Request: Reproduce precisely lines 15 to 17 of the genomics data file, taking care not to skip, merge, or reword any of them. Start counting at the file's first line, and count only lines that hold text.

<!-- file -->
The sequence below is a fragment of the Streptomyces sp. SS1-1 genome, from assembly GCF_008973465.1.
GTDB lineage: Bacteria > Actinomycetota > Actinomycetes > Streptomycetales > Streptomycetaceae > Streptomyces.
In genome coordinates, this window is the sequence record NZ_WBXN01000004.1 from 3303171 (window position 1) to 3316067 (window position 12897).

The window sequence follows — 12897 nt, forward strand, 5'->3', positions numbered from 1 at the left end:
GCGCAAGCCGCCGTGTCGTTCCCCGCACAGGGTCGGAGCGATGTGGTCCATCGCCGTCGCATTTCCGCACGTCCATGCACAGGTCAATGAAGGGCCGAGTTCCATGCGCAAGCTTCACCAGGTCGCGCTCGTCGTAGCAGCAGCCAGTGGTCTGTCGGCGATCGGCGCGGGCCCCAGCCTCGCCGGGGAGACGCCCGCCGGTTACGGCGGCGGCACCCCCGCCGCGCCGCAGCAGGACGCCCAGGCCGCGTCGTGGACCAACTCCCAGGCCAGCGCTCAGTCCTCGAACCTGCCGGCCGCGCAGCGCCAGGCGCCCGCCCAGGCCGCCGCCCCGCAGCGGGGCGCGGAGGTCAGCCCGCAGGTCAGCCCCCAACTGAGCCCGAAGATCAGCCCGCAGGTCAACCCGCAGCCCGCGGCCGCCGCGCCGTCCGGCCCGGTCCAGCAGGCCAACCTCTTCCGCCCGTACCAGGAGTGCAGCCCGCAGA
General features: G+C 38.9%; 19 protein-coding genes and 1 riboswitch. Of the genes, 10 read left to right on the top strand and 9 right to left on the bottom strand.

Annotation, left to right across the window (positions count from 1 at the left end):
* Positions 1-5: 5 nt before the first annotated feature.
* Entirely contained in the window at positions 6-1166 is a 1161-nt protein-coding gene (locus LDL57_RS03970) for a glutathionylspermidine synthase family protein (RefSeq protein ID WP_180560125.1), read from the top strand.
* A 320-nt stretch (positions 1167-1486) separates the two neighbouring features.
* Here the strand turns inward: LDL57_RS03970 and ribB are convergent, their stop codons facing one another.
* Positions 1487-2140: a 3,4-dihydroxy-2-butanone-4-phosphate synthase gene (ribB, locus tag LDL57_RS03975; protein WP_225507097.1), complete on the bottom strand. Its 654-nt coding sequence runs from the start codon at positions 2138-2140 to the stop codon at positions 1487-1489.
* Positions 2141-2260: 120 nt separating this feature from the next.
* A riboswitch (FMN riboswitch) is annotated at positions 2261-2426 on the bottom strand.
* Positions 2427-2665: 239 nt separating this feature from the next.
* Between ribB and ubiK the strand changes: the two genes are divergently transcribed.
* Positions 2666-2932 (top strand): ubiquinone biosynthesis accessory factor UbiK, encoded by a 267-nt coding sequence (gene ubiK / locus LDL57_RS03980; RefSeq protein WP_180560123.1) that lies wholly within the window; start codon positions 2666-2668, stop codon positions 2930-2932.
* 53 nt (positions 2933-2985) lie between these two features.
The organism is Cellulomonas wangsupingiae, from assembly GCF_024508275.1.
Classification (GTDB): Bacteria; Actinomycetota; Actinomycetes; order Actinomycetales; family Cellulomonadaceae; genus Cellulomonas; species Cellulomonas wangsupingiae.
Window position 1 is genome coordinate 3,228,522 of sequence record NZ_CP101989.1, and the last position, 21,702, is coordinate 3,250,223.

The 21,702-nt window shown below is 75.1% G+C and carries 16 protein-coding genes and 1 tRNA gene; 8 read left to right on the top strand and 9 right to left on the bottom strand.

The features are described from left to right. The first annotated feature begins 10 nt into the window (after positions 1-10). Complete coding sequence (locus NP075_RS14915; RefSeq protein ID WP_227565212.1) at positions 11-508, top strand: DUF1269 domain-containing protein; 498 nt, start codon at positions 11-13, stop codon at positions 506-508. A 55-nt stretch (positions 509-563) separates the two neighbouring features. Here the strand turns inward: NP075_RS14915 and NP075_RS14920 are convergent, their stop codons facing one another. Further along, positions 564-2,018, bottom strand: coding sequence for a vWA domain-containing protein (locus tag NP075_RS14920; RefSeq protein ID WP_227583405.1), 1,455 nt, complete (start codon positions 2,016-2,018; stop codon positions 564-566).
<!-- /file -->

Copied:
* Positions 2427-2665: 239 nt separating this feature from the next.
* Between ribB and ubiK the strand changes: the two genes are divergently transcribed.
* Positions 2666-2932 (top strand): ubiquinone biosynthesis accessory factor UbiK, encoded by a 267-nt coding sequence (gene ubiK / locus LDL57_RS03980; RefSeq protein WP_180560123.1) that lies wholly within the window; start codon positions 2666-2668, stop codon positions 2930-2932.